Crystallex KRY
December 31, 2003 - 6:11pm EST by
2003 2004
Price: 2.76 EPS
Shares Out. (in M): 0 P/E
Market Cap (in $M): 370 P/FCF
Net Debt (in $M): 0 EBIT 0 0

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Crystallex International Corporation (“Crystallex” or the “Company”) is a Canadian-based junior gold producer with operations in the Bolivar State of Venezuela and expected output of over 80,000 ounces of gold next year. It is sitting on rights to one of the largest proven gold reserves in the world, which hopefully doesn’t lead to Bre-X associations – just keep reading. This is a proposal to buy common stock in the Company at $2.75 per share with price targets starting from $4 to $6 per share even before putting your gold bug hats on and you could let your imagination tell you how high this stock could go. This is a simple case of the market miscalculating the investment risks, which will be discussed below. My firm currently has a long position in this security.
The Company currently has operating mines with less than 1 million ounces of proven and probable (P&P) reserves (confirmed by drill holes every 50 meters and third-party independent engineers) which have the capacity to produce up to 100,000 ounces per year. However, outside of paying the bills, this existing business is irrelevant. The real juice is in the Las Cristinas 4,5, 6, and 7 gold deposits. Based on a feasibility study (high confidence in P&P reserves and cost to extract) recently completed by SNC-Lavalin (very well regarded engineering company) these deposits contain 10.2 million P&P ounces of gold and have a total resource of almost 22 million ounces of gold. Resource estimate includes P&P, measured & indicated (drill holes every 100 meters), and inferred (not a lot of drilling). Based on existing data and management’s experience with other large-scale deposits, Las Cristinas is expected to be a 30 million ounce P&P reserve. Newmont Mining, the industry gorilla, has close to 90 million ounces of P&P reserves.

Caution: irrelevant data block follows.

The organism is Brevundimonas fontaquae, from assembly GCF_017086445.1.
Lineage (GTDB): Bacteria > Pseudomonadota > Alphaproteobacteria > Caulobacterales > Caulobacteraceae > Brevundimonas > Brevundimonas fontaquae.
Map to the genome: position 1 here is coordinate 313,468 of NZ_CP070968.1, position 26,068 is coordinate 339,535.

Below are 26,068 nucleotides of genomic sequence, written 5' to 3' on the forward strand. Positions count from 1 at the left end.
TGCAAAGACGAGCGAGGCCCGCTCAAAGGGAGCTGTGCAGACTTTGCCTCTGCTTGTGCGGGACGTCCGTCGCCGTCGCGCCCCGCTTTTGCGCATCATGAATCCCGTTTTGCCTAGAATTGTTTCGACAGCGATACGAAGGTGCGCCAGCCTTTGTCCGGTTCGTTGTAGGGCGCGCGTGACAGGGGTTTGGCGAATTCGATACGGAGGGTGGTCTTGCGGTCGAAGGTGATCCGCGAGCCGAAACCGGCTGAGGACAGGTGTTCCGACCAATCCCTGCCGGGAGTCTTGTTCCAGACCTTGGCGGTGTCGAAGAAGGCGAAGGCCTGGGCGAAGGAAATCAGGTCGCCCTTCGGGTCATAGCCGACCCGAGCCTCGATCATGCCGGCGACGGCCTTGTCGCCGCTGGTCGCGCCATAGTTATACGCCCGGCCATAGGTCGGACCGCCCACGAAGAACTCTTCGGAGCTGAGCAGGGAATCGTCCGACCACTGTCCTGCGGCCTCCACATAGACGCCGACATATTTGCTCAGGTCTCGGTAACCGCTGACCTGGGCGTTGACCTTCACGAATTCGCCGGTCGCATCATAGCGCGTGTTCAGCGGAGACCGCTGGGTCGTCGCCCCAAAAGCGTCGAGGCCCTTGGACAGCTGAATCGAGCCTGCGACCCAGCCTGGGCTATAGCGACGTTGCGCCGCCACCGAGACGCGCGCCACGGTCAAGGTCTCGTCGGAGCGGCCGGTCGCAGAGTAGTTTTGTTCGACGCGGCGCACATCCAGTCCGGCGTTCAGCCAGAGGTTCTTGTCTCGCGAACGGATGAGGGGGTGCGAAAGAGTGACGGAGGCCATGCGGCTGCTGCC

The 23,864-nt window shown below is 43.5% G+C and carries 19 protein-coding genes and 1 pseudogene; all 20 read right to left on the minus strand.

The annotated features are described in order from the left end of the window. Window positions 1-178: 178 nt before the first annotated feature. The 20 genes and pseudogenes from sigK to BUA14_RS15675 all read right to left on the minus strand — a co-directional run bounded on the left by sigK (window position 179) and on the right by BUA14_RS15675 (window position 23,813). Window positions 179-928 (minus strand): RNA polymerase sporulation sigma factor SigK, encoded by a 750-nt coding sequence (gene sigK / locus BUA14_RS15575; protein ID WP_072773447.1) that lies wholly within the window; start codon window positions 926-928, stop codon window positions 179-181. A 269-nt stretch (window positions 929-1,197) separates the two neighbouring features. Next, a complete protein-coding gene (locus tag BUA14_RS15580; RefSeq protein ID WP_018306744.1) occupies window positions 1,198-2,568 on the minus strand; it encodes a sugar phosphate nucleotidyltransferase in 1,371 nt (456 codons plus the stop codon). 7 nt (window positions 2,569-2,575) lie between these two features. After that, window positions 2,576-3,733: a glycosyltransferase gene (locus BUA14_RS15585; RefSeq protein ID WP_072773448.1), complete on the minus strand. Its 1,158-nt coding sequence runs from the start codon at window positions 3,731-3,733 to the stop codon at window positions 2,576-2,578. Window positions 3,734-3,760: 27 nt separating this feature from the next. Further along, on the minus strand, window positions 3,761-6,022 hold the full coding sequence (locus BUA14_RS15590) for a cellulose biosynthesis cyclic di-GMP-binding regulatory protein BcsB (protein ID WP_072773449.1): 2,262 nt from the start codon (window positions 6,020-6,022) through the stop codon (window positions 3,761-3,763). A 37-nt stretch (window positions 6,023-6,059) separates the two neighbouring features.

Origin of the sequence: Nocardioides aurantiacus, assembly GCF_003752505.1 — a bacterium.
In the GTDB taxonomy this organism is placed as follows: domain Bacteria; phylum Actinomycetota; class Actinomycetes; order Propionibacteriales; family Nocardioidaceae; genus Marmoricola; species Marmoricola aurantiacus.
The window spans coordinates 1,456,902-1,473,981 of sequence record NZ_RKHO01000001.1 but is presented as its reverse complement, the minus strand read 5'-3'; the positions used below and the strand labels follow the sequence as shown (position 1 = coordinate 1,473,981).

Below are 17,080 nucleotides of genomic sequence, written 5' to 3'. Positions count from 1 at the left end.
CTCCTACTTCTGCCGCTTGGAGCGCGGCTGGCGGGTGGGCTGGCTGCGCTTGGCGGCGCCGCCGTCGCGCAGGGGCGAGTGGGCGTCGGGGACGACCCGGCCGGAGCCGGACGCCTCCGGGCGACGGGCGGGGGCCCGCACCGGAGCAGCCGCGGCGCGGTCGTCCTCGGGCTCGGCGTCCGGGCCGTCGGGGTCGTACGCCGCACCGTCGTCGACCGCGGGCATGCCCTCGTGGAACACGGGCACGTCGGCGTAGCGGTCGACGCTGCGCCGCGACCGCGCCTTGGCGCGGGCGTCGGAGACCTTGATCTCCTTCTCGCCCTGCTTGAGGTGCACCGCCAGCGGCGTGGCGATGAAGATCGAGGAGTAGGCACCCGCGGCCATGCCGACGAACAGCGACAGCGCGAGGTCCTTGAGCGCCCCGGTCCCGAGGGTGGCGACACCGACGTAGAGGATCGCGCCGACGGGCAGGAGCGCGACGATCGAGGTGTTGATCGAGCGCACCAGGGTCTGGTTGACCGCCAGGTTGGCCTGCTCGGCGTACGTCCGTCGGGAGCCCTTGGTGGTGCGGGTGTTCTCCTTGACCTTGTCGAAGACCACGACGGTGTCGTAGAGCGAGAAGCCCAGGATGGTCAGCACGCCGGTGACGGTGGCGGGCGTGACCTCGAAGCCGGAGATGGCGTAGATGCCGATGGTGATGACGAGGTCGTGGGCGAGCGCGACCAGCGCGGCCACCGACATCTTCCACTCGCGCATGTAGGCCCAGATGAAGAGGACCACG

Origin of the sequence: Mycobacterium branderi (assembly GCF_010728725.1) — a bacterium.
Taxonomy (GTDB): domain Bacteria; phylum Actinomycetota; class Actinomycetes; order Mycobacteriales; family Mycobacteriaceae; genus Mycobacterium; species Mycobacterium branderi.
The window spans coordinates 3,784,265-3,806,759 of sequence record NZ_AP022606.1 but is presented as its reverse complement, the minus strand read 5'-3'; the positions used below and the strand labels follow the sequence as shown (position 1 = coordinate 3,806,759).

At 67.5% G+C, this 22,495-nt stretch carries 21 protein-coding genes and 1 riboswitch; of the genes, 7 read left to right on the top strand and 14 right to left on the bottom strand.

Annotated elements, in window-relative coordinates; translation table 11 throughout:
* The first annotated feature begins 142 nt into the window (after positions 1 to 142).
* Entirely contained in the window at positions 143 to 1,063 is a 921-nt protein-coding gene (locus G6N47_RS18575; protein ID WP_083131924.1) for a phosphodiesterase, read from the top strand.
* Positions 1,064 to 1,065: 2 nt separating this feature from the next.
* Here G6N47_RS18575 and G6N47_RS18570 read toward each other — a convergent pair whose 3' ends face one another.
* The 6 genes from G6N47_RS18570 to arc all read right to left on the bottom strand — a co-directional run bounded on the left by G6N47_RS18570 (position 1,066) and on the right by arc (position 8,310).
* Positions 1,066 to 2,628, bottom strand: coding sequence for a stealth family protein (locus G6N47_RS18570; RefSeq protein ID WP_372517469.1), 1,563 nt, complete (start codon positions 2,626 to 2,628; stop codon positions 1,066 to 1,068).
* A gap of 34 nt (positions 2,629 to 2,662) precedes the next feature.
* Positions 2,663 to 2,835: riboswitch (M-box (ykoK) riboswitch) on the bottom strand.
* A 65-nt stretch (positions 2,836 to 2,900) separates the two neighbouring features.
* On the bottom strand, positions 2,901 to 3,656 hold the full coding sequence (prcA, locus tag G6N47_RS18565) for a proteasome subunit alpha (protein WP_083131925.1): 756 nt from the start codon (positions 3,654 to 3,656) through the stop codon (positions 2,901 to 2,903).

Management’s intention is to start construction on Las Cristinas by mid-2004 (concensus is will not break ground as an independent company) and production by the end of 2005 at a production rate of about 300,000 ounces per year of gold output and to quickly ramp it up to almost double that production (and much higher if owned by a major gold producer), based on the current 10 million P&P number. Assuming (i) a $325 per ounce price of gold (currently over $415), (ii) SNC-Lavalin’s estimates for capital and operating costs, (iii) no benefit from the extra 20 million ounce potential of the deposits, and (iv) fully equity financing, at current stock levels, the initial capital costs (upgrade from 300,000 ounce run-rate will be debt-financed) the NPV-10 for this asset is almost $4 per share (NPV-10 is more common amongst oil and gas assets and undiscounted NAV is what’s used for gold assets, but let’s be conservative). Alternatively, if we look at recent acquisitions, which have been occurring around and above $100 per P&P (some with feasibility studies, some without and certainly none with 3x P&P expected size) and are obviously very accretive to the larger acquirors trading at a huge premium to those acquisition values, and use the $100 number and throw in the other Crystallex operations for free, $6+ per fully-diluted share is what we get. Considering (i) the risks below are not realistic risks as will be explained, (ii) the project will not be fully-equity financed, (iii) people have been using much higher gold prices in determining feasibility of projects, and (iv) this is a big reserve with some big players out there looking for ways to grow or at least sustain their annual gold production levels, these price targets are very conservative.

Management Risk: Michael J. Oppenheimer was previously the CEO and currently remains on the board. He has a checkered past, which includes his time with the Company. He was touting the Las Cristinas deposits perhaps years before the Company had legal ownership of it. He was held responsible for the recent problems the Company had for accounting for its hedge book.